Antiquarian Anabaptist

Apologetics from an Anabaptist perspective

Why I prefer the AV Bible

Critics of the Authorized Version often appear to be more than a little disingenuous.  Some make an issue of minor variations in words and say that Peter, Paul & Jesus did not always quote from the same version of the Old Testament.  It is commonly accepted that Old Testament quotations in the New Testament come from the Septuagint, the Greek translation then in general use, and not from the original Hebrew.  To the best of my knowledge, this was the only version of Scripture quoted by New Testament writers.

Differences between NT quotations of passages from the OT and the actual OT reading in the Authorized Version are simply due to the fact that the OT in the AV is translated directly from the Hebrew, while the NT writers were using the Greek translation.  This also explains the variations in the spelling of names: Joshua, Elijah, Miriam and Jacob in the Old Testament become Jesus, Elias, Mary and James in the New Testament.  There is no great big issue here.

In some cases the divinely inspired writers gave a new meaning to Old Testament Scriptures.  Matthew 2:23 “He shall be called a Nazarene” is considered by commentators to be a reference to Isaiah 11:1, where Messiah is referred to as the “Branch” which in Hebrew is “netser”, combined with an allusion to the OT concept of a Nazarite.  There is obviously a play on words going on here, not an unusual thing in Hebrew.

At least one critic claims that the difference between Nazarene in the New Testament and Nazarite in the Old Testament is a flaw in the AV translation.  But this difference was not created by the AV translators, it exists in the original Greek text.  The critics are really taking issue with the interpretation of the OT by Jesus and the apostles.  There is a greater difference in spelling in English than in some other languages.  In French, the David Martin translation uses Naziréen for both, the Louis Segond translation uses Nazarien and Nazaréen.

Critics point to many cases like this, which they consider to be discrepancies, but which are very minor in nature.  The major issues that many of us have with the newer versions they ignore completely.  They ignore the accusation that all the new translations over the past 150 years have been made from corrupted Greek texts.  They ignore the question of missing phrases and verses in the newer translations.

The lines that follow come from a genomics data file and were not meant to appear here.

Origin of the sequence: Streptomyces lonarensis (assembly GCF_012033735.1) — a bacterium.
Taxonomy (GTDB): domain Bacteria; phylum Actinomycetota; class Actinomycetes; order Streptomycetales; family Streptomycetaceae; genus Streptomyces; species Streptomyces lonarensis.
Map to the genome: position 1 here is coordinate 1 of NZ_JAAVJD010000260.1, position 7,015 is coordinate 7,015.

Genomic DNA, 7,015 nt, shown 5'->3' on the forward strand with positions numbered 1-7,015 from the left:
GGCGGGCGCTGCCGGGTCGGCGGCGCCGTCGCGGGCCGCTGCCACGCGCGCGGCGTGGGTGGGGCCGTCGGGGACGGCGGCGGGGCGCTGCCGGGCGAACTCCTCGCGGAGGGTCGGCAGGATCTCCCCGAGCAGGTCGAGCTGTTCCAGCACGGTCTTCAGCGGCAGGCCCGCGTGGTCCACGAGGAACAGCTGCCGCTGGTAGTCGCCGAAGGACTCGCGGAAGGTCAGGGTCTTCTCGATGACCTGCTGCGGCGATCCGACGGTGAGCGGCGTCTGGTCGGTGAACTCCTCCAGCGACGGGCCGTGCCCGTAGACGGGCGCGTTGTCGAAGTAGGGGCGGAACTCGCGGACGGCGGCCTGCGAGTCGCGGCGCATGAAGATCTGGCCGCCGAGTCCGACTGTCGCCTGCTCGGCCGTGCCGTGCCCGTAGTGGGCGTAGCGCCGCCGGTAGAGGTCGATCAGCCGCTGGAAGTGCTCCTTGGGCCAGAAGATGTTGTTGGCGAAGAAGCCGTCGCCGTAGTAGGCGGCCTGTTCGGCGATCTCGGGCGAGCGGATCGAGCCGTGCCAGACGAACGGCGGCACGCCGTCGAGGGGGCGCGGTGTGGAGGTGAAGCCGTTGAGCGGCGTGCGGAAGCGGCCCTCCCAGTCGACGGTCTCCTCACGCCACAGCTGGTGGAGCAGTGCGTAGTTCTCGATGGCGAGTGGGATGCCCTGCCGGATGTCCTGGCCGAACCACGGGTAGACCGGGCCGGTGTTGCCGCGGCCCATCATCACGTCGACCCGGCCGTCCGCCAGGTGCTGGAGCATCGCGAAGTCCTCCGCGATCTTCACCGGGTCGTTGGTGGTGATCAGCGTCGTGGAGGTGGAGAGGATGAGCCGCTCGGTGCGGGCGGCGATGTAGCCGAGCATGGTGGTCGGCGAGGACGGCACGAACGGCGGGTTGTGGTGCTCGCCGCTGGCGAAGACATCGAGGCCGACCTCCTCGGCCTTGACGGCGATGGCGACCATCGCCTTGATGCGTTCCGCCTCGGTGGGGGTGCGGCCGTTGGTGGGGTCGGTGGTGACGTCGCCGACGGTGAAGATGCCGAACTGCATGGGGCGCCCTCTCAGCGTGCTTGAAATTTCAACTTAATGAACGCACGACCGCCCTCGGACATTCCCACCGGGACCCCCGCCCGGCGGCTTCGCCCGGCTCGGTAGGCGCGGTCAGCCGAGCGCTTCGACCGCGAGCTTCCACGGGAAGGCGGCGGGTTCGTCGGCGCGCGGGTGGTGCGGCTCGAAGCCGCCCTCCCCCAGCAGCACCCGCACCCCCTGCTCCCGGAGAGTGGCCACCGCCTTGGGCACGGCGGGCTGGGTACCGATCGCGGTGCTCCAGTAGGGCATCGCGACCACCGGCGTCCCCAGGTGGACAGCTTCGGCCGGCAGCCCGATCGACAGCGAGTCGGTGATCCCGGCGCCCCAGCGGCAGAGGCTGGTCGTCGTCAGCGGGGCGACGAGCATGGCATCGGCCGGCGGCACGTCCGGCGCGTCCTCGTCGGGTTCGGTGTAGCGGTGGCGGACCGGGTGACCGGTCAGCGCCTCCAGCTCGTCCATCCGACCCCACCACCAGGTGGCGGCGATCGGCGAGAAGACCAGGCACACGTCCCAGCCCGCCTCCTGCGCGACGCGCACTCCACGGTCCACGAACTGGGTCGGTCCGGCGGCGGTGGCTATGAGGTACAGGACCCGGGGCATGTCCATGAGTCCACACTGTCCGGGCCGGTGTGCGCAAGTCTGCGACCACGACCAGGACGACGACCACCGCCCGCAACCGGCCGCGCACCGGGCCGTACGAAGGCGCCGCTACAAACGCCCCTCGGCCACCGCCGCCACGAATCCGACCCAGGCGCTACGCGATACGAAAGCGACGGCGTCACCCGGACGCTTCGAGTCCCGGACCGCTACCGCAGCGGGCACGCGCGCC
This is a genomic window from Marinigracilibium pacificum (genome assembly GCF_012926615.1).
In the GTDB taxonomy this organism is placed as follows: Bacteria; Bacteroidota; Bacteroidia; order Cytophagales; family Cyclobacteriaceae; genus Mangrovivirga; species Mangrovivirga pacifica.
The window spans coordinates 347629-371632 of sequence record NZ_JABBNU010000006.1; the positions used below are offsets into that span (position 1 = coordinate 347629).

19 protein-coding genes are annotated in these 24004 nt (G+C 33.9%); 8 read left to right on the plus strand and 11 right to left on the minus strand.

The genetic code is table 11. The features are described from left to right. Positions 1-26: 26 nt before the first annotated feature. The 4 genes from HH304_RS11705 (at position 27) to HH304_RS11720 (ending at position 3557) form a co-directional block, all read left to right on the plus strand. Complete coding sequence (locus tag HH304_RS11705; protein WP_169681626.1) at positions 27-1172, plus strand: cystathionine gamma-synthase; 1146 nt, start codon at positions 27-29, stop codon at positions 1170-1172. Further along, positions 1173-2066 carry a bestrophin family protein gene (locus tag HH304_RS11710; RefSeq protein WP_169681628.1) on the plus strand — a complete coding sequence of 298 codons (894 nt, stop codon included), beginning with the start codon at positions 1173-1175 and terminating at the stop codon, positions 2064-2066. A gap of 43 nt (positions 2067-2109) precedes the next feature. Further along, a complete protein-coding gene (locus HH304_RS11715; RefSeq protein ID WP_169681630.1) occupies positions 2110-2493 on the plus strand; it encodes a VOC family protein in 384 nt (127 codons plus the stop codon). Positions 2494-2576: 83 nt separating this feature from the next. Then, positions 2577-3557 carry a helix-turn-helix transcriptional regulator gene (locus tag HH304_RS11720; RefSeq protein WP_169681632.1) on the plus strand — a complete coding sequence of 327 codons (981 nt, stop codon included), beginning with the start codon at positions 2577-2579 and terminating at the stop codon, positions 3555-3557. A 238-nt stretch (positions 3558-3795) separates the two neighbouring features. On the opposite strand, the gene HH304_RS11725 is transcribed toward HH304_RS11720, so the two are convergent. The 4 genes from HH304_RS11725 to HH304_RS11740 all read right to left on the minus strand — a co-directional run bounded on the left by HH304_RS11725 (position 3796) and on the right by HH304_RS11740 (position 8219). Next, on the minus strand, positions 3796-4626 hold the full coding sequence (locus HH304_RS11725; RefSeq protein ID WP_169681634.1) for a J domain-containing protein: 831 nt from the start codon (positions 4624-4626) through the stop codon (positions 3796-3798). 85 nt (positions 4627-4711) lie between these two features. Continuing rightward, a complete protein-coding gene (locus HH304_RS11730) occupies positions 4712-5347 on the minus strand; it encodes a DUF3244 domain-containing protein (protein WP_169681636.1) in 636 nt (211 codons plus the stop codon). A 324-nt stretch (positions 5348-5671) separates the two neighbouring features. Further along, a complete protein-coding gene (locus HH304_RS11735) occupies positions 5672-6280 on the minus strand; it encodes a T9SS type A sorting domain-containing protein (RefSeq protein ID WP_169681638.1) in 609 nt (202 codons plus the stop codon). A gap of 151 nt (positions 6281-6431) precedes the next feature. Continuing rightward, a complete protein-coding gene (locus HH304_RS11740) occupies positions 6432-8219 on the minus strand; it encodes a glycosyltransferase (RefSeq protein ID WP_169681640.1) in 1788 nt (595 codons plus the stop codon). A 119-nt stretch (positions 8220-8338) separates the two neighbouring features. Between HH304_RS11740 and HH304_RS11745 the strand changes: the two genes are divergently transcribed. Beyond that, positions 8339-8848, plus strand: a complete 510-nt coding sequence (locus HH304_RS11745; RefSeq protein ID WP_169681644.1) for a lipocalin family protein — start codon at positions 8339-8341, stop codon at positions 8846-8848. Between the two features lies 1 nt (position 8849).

Another disturbing thought is that the profit motive may be a major reason for the multiplicity of new translations.  A new translation can be copyrighted and earn royalties for years to come.  I doubt that there would be so many translations if it wasn’t for this factor.

The AV translators believed they were dealing with the divinely inspired Word of God and had a godly fear of tampering with it.  Evidently the recent translators do not share that view.   These translations are greatly diminished in meaning and majesty.

Adam Nicolson, in his book about the translation of the Authorized Version, entitled God’s Secretaries, makes the following observations:

“This Bible was appointed to be read in churches (and thus had no illustrations for study at home) and so its meaning had to be carried on a heard rhythm, it had to appeal to what T. S. Eliot later called ‘the auditory imagination’, that ‘feeling for syllable and rhythm, penetrating far below  the conscious levels of thought and feeling, invigorating every word’.”

“The characteristic sound of the King James Bible. . . like the ideal of majesty itself, is indescribably vast and yet perfectly accessible, reaching up to the sublime and down to the immediate and the concrete, without any apparent effort.  The rhetoric of this translation has, in fact, precisely the qualities which this psalm [8] attributes to God: a majesty that is mindful of man.”

“Again and again, the seventeenth century phrases seem richer, deeper, truer, more alive, more capable of carrying complex and multiple meanings, than anything the twentieth century could manage.  It happens in linguistic history that languages lose aspects of themselves, whole wings of their existence withering, falling off, disappearing into the past.  Has it now happened to English?  Does English no longer have a faculty of religious language?”


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